[Top][All Lists]

[Date Prev][Date Next][Thread Prev][Thread Next][Date Index][Thread Index]

Re: bug in [ -f file ] test

From: Greg Wooledge
Subject: Re: bug in [ -f file ] test
Date: Wed, 27 Jul 2016 15:49:29 -0400
User-agent: Mutt/

On Wed, Jul 27, 2016 at 03:34:19PM -0400, László Házy wrote:
> You have probably not done the first command: "[user1]$ chmod g+rx
> /home/user1". In my case, there is no access problem. I can ls and cd.
> Thing is, even root gets the wrong answer if it does the "is file?"
> query.

You're misunderstanding.  We're ("they're", though I was thinking the
same thing and simply hadn't spoken up yet) saying that what you have
described is not reproducible in a regular Unix operating system.  You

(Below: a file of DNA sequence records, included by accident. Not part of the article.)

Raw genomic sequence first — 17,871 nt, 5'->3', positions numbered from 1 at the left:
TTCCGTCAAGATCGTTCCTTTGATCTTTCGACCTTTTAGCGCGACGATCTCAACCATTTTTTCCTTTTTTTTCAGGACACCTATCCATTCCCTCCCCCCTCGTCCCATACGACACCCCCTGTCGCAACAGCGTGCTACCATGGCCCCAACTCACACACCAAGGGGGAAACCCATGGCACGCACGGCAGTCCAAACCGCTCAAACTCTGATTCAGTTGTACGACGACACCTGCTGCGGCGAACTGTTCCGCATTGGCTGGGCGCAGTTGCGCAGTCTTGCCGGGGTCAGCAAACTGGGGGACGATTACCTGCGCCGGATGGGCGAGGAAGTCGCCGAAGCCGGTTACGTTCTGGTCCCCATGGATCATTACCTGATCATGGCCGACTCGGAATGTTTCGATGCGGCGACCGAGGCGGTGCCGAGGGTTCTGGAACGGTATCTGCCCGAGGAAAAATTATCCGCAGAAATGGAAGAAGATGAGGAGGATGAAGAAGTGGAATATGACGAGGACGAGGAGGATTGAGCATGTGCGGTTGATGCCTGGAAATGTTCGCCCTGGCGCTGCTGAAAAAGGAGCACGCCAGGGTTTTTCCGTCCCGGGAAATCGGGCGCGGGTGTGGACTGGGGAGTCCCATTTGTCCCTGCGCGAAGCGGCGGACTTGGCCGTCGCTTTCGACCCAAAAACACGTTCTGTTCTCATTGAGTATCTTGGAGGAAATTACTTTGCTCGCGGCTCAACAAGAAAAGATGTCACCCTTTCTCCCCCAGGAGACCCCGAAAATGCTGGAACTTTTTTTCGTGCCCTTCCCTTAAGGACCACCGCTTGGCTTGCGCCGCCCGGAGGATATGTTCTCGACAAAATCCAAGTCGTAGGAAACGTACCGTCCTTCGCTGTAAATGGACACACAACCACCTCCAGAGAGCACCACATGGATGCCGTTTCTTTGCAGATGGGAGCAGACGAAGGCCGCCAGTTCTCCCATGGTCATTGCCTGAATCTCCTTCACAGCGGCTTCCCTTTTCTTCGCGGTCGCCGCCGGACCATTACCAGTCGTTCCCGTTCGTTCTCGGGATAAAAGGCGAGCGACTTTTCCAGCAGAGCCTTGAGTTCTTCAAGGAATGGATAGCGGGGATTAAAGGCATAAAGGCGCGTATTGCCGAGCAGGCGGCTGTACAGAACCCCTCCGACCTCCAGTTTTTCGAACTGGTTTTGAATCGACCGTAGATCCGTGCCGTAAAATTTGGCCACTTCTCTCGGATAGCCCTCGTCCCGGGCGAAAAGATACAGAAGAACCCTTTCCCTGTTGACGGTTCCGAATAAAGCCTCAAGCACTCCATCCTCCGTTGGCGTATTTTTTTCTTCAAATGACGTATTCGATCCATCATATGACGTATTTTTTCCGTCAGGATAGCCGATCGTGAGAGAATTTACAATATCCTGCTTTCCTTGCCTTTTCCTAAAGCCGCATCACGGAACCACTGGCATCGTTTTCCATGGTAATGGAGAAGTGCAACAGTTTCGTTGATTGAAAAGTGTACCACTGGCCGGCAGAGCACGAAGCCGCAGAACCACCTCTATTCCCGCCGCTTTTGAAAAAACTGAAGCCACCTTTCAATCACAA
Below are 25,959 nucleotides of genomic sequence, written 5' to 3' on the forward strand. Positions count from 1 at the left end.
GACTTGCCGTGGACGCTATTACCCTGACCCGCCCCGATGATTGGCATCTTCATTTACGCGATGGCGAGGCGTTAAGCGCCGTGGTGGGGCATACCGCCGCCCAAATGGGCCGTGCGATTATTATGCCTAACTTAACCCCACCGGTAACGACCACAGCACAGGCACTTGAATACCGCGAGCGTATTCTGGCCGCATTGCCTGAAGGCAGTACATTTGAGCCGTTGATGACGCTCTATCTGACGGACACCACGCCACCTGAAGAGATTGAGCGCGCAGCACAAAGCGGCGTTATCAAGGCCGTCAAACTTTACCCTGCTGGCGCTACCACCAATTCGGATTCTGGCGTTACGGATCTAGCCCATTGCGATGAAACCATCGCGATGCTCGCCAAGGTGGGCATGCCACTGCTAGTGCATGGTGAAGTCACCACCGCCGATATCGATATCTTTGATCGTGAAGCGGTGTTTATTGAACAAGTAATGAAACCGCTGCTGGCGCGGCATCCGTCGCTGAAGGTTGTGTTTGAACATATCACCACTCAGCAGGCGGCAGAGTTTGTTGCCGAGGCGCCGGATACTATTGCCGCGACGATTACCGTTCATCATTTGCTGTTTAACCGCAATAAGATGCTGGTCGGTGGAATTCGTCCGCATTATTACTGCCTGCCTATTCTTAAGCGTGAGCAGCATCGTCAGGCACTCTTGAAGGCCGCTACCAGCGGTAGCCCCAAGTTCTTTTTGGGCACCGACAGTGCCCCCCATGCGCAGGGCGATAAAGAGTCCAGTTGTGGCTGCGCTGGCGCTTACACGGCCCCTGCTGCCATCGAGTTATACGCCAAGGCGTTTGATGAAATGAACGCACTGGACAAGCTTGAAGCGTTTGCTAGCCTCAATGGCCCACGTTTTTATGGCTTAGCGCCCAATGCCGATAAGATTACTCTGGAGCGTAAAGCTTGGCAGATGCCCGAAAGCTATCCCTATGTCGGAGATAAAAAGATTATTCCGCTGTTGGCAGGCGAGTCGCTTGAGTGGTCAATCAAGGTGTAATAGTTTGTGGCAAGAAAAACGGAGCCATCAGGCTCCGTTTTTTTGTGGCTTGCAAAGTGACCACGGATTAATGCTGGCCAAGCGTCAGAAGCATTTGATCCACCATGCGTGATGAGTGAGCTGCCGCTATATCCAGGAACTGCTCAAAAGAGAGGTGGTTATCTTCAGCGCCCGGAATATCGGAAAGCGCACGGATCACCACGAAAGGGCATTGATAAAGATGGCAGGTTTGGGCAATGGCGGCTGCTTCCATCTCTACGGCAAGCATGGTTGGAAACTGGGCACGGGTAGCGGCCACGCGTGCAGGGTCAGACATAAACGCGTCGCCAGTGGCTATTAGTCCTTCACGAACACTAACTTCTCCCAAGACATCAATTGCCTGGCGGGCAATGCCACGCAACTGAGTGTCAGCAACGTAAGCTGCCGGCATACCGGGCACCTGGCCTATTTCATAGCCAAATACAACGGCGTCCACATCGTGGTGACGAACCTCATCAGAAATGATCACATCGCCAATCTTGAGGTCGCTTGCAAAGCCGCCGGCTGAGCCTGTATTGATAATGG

are encountering something unique to your special non-Unix operating

The most likely theory at this point is that it's got something to do
with SELinux.

Figure out how SELinux works and how it is affecting this situation,
or simply turn it off.

It's not a bash issue.  As Chet states below, it affects *every* program.

> On Wed, 2016-07-27 at 15:16 -0400, Chet Ramey wrote:
> > It's probably the case that SELinux is affecting the permissions
> > beyond
> > what the file and directory permissions indicate.  I spun up a Fedora
> > 23
> > VM and created two users (user1 and user2), with the files set up as
> > you
> > describe above.  When you're running as user2, no tool has access to
> > /home/user1 and /home/user1/file: I tried getfacl, ls, cd, and cat.
> > 
> > You should experiment with temporarily disabling SELinux on the
> > machine,
> > or using SELinux options to disable it on /home/user1 and its
> > contents.
> > 
> > Chet
> > 

reply via email to

[Prev in Thread] Current Thread [Next in Thread]